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            october 22, 2019

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Helsinki's longest bridge to be built


At its Wednesday meeting, Helsinki's City Council approved plans to build a bridge for tram and light traffic that would span the area of water known as Kruunuvuorenselkä, dividing the eastern central part of the capital from suburbs such as Laajasalo.
The envisioned 900-metre bridge would be Helsinki's longest and largest. By comparison, the Lapinlahti Bridge
carrying the Länsiväylä urban motorway west is just 600 metres in length.
The deck of the new bridge will also be higher than any other in the city, allowing for the passage underneath of vessels up to 18 metres in height. Existing bridges are not more than 15 metres above the waterline.
The estimate is that the bridge would be completed in 2014, and the projected cost is EUR 125 million.  An archectural competition for the design of the bridge will be held, possibly already next spring.
Three alternative versions have been put forward for consideration in the design.
The lowest and cheapest model would be for a girder bridge mounted on pillars.  Two alternatives for a cable-stayed bridge design have been put forward. In the event that a single pylon structure would be used, it could rear up as high as 80 metres. A twin-pylon solution would see a height of 55 metres. In actual fact the "lowest" bridge would have the top of the bridge deck slightly higher above the water than in the other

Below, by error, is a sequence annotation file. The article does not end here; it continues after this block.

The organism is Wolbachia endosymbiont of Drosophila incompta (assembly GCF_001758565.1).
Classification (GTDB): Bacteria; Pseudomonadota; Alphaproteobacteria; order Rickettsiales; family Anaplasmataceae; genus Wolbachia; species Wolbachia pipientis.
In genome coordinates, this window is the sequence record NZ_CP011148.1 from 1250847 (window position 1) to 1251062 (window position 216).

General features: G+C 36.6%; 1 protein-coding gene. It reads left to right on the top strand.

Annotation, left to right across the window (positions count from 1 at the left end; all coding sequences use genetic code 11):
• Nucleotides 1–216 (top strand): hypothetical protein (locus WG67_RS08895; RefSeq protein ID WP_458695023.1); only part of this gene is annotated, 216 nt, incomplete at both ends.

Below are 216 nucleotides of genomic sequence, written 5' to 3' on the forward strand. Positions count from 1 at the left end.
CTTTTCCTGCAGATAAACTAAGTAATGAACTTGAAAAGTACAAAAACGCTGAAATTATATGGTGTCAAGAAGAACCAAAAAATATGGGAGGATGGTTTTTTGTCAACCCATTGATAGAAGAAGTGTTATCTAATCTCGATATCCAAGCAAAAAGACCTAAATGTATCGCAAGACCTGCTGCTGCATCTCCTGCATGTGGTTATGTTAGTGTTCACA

two examples, owing to the thicker construction required. The price calculations made so far have been based on a cable-stayed bridge solution.
The new bridge is needed in part because the Laajasalo shoreline is to be developed in the period from 2011-2017 with housing for around 10,000 people. It is estimated it could carry between 21,000 and 23,000 passengers each day.
Vehicular traffic is not on the agenda, except in the form of public transport - a new tram line is planned from the centre of the city, travelling east from Kruununhaka via the islands of Tervasaari and Korkeasaari (also home to the Helsinki Zoo). Pedestrians and cyclists would also be able to use the bridge.
The venture is likely to run into some opposition, too. Residents of shoreline areas of the city are unhappy about the prospect, and do not believe the benefits will outweigh the cost and environmental impact.
In the community of Kulosaari to the north, there are doubts about the wisdom of the bridge, which is seen as a step backwards.
Kulosaari is on the Metro line, and the feeling is that Metro capacity is underused and that to introduce yet another form of transport at this stage is rather quixotic.
In Laajasalo, meanwhile, the idea is broadly welcomed, and the Metro alternative is not thought to be feasible with the likely population volumes involved.

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